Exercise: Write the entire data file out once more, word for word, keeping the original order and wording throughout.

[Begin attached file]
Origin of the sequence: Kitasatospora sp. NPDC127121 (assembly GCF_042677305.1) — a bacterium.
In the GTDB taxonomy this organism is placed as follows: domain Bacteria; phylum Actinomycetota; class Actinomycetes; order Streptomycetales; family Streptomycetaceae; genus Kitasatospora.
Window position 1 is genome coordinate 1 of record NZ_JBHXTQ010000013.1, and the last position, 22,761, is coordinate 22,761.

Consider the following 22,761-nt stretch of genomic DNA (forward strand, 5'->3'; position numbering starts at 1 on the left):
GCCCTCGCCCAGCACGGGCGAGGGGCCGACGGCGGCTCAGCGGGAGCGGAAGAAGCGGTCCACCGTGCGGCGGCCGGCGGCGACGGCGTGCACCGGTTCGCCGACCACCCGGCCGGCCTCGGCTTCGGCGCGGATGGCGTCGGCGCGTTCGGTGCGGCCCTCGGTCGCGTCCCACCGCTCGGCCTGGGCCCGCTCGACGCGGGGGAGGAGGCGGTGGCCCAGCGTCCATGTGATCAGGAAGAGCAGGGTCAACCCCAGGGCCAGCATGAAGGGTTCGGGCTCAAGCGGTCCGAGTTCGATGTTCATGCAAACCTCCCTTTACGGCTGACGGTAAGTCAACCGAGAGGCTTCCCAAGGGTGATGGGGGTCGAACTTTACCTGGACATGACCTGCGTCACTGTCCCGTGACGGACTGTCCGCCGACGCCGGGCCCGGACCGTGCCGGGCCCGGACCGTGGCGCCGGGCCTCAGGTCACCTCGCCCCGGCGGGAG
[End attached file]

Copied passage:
Origin of the sequence: Kitasatospora sp. NPDC127121 (assembly GCF_042677305.1) — a bacterium.
In the GTDB taxonomy this organism is placed as follows: domain Bacteria; phylum Actinomycetota; class Actinomycetes; order Streptomycetales; family Streptomycetaceae; genus Kitasatospora.
Window position 1 is genome coordinate 1 of record NZ_JBHXTQ010000013.1, and the last position, 22,761, is coordinate 22,761.

Consider the following 22,761-nt stretch of genomic DNA (forward strand, 5'->3'; position numbering starts at 1 on the left):
GCCCTCGCCCAGCACGGGCGAGGGGCCGACGGCGGCTCAGCGGGAGCGGAAGAAGCGGTCCACCGTGCGGCGGCCGGCGGCGACGGCGTGCACCGGTTCGCCGACCACCCGGCCGGCCTCGGCTTCGGCGCGGATGGCGTCGGCGCGTTCGGTGCGGCCCTCGGTCGCGTCCCACCGCTCGGCCTGGGCCCGCTCGACGCGGGGGAGGAGGCGGTGGCCCAGCGTCCATGTGATCAGGAAGAGCAGGGTCAACCCCAGGGCCAGCATGAAGGGTTCGGGCTCAAGCGGTCCGAGTTCGATGTTCATGCAAACCTCCCTTTACGGCTGACGGTAAGTCAACCGAGAGGCTTCCCAAGGGTGATGGGGGTCGAACTTTACCTGGACATGACCTGCGTCACTGTCCCGTGACGGACTGTCCGCCGACGCCGGGCCCGGACCGTGCCGGGCCCGGACCGTGGCGCCGGGCCTCAGGTCACCTCGCCCCGGCGGGAG